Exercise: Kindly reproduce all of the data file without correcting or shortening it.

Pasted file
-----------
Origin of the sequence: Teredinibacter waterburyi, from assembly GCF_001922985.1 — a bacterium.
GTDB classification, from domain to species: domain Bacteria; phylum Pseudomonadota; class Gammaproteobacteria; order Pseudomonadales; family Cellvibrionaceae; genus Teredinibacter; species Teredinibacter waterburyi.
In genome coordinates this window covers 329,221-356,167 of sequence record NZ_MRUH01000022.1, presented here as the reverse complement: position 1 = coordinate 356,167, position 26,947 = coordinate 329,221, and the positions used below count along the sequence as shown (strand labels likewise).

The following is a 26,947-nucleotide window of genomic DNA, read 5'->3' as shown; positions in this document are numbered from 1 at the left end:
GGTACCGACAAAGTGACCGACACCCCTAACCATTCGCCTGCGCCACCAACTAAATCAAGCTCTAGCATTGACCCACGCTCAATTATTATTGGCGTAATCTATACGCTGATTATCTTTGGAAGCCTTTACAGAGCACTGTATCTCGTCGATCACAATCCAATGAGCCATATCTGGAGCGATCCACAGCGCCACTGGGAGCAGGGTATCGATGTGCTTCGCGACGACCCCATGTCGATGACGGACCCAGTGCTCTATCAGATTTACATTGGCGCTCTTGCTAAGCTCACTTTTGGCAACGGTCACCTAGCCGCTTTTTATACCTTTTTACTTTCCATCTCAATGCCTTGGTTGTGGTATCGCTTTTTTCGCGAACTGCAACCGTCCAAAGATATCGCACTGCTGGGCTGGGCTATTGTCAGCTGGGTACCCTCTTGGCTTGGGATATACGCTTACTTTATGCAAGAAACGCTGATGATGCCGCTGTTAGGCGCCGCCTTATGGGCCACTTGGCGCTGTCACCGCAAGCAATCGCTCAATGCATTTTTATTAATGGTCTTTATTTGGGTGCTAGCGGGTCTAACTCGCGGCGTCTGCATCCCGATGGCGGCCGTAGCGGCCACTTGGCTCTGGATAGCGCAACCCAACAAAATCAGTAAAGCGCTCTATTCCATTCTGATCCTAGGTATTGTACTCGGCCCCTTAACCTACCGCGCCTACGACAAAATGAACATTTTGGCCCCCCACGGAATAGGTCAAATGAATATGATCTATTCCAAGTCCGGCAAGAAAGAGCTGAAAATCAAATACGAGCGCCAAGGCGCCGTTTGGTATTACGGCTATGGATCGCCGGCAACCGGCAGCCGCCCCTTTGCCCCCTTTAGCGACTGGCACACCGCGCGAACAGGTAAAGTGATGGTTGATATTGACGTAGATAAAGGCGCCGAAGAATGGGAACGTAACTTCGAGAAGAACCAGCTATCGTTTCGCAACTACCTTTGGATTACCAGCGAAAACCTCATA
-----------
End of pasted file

Origin of the sequence: Teredinibacter waterburyi, from assembly GCF_001922985.1 — a bacterium.
GTDB classification, from domain to species: domain Bacteria; phylum Pseudomonadota; class Gammaproteobacteria; order Pseudomonadales; family Cellvibrionaceae; genus Teredinibacter; species Teredinibacter waterburyi.
In genome coordinates this window covers 329,221-356,167 of sequence record NZ_MRUH01000022.1, presented here as the reverse complement: position 1 = coordinate 356,167, position 26,947 = coordinate 329,221, and the positions used below count along the sequence as shown (strand labels likewise).

The following is a 26,947-nucleotide window of genomic DNA, read 5'->3' as shown; positions in this document are numbered from 1 at the left end:
GGTACCGACAAAGTGACCGACACCCCTAACCATTCGCCTGCGCCACCAACTAAATCAAGCTCTAGCATTGACCCACGCTCAATTATTATTGGCGTAATCTATACGCTGATTATCTTTGGAAGCCTTTACAGAGCACTGTATCTCGTCGATCACAATCCAATGAGCCATATCTGGAGCGATCCACAGCGCCACTGGGAGCAGGGTATCGATGTGCTTCGCGACGACCCCATGTCGATGACGGACCCAGTGCTCTATCAGATTTACATTGGCGCTCTTGCTAAGCTCACTTTTGGCAACGGTCACCTAGCCGCTTTTTATACCTTTTTACTTTCCATCTCAATGCCTTGGTTGTGGTATCGCTTTTTTCGCGAACTGCAACCGTCCAAAGATATCGCACTGCTGGGCTGGGCTATTGTCAGCTGGGTACCCTCTTGGCTTGGGATATACGCTTACTTTATGCAAGAAACGCTGATGATGCCGCTGTTAGGCGCCGCCTTATGGGCCACTTGGCGCTGTCACCGCAAGCAATCGCTCAATGCATTTTTATTAATGGTCTTTATTTGGGTGCTAGCGGGTCTAACTCGCGGCGTCTGCATCCCGATGGCGGCCGTAGCGGCCACTTGGCTCTGGATAGCGCAACCCAACAAAATCAGTAAAGCGCTCTATTCCATTCTGATCCTAGGTATTGTACTCGGCCCCTTAACCTACCGCGCCTACGACAAAATGAACATTTTGGCCCCCCACGGAATAGGTCAAATGAATATGATCTATTCCAAGTCCGGCAAGAAAGAGCTGAAAATCAAATACGAGCGCCAAGGCGCCGTTTGGTATTACGGCTATGGATCGCCGGCAACCGGCAGCCGCCCCTTTGCCCCCTTTAGCGACTGGCACACCGCGCGAACAGGTAAAGTGATGGTTGATATTGACGTAGATAAAGGCGCCGAAGAATGGGAACGTAACTTCGAGAAGAACCAGCTATCGTTTCGCAACTACCTTTGGATTACCAGCGAAAACCTCATA